A Content Management System is one of those things that we didn't realise we needed until they became commonplace, and now it is near impossible to survive without using, or hearing of one every now and then. In an age where convenience and agility are prioritised, the concept of a CMS holds great merit. It highly simplifies the work of creating a website and expands the use case of technology, making it accessible to a wide range of people - whether technically proficient or not.
Factors to consider while choosing a new CMS
While one CMS may be good for a particular enterprise, it might add no value or even prove to be detrimental to the other. Hence, skimming through important factors is an essential aspect of building a business case for a new CMS. While in part 1 we have discussed multidimensional comparisons between open source and proprietary software, this part is focused mainly on discussing the factors that are responsible and must be addressed before bringing a new CMS to the table.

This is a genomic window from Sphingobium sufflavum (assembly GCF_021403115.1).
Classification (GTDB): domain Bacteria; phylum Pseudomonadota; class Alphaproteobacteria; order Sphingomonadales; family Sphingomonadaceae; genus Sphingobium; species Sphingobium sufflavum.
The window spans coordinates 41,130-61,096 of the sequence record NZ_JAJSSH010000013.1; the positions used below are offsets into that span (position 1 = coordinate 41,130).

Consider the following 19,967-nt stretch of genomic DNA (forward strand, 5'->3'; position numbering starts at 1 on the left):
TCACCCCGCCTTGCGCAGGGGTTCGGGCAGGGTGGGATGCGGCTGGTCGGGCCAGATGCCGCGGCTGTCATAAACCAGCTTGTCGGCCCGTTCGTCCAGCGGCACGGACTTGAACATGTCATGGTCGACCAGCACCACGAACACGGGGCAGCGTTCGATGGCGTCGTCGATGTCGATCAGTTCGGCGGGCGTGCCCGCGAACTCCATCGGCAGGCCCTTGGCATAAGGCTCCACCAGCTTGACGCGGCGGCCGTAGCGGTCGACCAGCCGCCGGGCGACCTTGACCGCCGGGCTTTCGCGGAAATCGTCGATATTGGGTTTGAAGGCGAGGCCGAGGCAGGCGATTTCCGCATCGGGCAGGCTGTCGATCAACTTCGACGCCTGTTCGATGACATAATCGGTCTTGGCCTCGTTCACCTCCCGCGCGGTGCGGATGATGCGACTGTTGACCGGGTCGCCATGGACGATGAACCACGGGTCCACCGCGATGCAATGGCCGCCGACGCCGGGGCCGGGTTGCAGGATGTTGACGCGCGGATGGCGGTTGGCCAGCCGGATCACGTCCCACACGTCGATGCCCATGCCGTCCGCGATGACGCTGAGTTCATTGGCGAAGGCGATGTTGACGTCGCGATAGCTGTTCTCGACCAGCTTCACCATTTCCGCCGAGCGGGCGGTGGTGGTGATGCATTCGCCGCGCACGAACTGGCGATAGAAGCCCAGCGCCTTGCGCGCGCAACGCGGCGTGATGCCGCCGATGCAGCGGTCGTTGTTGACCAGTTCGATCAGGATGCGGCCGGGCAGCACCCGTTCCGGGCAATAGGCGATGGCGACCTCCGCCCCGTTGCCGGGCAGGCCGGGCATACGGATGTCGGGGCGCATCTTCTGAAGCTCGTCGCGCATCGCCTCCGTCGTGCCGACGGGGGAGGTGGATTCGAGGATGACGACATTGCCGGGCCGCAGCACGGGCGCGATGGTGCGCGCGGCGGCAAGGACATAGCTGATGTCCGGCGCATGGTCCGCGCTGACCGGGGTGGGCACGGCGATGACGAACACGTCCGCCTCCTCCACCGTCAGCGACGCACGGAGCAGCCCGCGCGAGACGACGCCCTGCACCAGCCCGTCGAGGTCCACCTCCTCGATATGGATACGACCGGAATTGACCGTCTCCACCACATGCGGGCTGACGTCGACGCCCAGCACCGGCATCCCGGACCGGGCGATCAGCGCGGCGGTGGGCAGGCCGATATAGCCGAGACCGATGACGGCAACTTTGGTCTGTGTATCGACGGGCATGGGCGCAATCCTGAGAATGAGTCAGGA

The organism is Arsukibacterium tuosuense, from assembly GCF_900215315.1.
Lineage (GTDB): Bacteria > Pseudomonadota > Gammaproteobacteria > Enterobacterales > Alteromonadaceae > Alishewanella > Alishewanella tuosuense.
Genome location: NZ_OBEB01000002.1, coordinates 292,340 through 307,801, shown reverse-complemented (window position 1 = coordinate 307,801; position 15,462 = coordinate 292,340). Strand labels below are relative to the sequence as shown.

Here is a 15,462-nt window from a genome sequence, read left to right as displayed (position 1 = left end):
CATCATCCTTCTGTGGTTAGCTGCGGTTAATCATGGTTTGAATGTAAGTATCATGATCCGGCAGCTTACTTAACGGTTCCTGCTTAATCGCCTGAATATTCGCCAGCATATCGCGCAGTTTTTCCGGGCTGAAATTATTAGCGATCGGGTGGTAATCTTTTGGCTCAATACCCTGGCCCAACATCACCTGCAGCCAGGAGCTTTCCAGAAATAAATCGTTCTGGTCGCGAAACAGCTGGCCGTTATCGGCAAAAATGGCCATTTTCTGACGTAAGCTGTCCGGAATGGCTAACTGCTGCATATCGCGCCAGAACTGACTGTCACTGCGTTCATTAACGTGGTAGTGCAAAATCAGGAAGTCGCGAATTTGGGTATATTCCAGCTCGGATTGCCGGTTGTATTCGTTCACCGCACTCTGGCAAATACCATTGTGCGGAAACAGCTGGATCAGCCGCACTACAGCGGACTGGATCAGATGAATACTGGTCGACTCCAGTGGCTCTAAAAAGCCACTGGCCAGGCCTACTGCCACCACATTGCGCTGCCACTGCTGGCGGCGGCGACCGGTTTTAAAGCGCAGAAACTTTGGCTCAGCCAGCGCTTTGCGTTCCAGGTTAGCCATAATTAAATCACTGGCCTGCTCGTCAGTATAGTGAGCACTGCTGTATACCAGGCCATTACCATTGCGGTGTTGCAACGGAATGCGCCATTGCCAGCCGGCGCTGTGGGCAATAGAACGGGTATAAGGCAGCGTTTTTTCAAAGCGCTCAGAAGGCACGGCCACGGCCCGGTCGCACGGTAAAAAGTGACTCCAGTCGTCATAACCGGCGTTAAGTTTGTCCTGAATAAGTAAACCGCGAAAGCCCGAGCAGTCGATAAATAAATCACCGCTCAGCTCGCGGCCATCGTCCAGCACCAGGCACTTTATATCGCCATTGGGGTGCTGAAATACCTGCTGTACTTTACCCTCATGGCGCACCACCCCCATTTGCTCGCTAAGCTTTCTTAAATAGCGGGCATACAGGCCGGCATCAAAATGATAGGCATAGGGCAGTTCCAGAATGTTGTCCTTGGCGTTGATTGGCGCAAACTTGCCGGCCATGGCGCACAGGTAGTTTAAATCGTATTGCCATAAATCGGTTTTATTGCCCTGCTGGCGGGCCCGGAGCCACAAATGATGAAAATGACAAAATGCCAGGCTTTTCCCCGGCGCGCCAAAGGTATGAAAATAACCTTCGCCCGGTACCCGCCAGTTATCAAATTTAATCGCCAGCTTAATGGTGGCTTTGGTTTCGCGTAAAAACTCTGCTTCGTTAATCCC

Why go for a new cms?
Before trying to answer questions like why to choose an open source CMS or when to go for a proprietary one, first the need for a new CMS should be justified. Is there aur technology problem that you're facing? Can that problem be solved by undergoing something less monumental than migrating all your content to a new CMS? If yes, should you update, rather than replacing your existing base?
Once the need for a CMS is mapped out and you are sure that you'll be going through that route, the next step would be to shortlist, analyse and re analyse every aspect of the new technology. You should be thinking as holistically as possible during this phase to eliminate potential issues in the future.